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Two people in loveTom Dowse

What it's like to live and date with psychosis

'We took a romantic walk along the canal and I got paranoid, thinking he would throw me in…'

Writer wishes to remain anonymous

I live with schizoaffective disorder; it affects people differently, but for me, it's sort of a mix of schizophrenia and bipolar disorder. The type I have means I get all the paranoia and psychosis of the schizophrenia, with all the anxiety and depression of a mood disorder. 

I'm 41 now, and was only diagnosed a decade ago, despite having lived with this most of my life. It's a condition that less than 1 in 100 people are likely to get in their lifetime, and it tends to affect more women than men. Like mine did, symptoms usually begin in early adulthood.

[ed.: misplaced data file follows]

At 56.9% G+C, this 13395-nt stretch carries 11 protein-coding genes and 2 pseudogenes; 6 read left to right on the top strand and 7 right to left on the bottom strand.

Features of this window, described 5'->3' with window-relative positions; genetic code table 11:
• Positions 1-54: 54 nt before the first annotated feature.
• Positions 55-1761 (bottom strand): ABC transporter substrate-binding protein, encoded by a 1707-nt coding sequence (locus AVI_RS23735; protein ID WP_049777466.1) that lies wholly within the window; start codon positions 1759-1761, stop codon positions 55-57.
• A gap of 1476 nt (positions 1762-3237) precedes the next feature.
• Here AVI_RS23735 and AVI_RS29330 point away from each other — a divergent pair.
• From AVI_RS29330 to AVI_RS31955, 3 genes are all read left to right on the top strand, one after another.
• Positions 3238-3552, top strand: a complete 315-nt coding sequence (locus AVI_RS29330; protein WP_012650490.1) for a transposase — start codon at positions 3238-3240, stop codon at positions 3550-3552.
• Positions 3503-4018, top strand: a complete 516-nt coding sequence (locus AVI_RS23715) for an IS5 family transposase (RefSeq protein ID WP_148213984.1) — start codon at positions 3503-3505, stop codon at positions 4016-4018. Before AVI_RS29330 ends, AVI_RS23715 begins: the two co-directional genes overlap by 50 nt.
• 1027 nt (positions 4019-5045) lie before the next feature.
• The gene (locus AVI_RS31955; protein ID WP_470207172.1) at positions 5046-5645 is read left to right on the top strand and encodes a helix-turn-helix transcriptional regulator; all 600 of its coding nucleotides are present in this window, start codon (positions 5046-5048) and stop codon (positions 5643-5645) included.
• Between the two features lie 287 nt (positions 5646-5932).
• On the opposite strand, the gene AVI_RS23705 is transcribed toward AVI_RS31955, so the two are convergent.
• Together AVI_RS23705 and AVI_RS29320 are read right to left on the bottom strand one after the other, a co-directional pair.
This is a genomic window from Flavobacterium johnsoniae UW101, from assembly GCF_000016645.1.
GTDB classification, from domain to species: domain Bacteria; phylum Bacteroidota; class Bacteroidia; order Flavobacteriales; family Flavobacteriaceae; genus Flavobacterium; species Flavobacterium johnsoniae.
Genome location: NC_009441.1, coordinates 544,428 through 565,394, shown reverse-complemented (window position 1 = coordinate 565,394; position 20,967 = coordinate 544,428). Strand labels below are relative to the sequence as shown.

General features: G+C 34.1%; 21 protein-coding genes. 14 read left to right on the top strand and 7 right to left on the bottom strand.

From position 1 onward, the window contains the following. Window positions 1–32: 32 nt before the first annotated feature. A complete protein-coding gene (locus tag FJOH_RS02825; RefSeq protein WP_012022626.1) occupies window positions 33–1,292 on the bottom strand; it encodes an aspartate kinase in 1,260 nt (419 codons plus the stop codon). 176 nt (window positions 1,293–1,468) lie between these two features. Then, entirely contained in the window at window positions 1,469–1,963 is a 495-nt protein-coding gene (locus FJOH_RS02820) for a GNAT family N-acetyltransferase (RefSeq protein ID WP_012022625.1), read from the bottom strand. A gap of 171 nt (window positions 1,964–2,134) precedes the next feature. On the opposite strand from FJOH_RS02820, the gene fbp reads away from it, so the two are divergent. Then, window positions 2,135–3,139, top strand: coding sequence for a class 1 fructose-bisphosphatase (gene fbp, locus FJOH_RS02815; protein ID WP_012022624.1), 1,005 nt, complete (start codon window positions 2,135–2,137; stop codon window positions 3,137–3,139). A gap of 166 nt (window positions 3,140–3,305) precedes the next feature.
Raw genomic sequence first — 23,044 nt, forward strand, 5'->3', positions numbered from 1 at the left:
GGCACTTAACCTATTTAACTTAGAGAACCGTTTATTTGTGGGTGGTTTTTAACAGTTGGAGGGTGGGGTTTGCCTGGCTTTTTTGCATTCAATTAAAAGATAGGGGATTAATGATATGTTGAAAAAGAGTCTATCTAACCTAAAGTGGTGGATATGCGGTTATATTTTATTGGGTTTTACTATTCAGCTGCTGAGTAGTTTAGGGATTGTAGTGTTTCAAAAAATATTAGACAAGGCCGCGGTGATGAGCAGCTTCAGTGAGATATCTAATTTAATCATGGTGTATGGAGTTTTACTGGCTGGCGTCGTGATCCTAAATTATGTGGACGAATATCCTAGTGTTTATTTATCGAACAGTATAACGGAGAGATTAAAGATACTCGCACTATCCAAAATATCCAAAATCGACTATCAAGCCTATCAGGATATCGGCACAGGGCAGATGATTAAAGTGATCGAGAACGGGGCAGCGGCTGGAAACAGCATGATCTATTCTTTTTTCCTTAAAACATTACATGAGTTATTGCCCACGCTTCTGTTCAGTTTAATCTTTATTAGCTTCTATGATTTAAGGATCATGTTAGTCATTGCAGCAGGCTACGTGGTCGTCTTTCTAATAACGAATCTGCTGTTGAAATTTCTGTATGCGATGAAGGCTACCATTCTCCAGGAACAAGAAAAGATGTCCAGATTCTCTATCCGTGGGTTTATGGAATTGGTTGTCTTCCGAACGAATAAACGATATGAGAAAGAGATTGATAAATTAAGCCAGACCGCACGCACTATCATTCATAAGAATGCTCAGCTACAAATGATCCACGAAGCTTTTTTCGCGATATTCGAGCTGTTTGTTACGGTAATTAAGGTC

It has made dating more difficult for me, not least because, in the past, falling in love made me feel so good that I became convinced that I didn’t need my medication. But I’ve always believed that finding the right person was possible.

I fell in love for the first time when I was 15. My first boyfriend was lovely – we were mates at school - but our relationship was difficult because I was severely depressed at the time, dealing with anorexia, and unsure of who I was. We broke up after four years because he went off to university - but we’re still friends.

My first psychotic episode happened when I was 20. I fell in love with an American boy I met at a music festival. After writing to each other for six months, I decided I’d go and visit him in the US for a few months. I was totally open with him about the mental health problems I had at the time. I told him I was on anti-depressants and he was really understanding.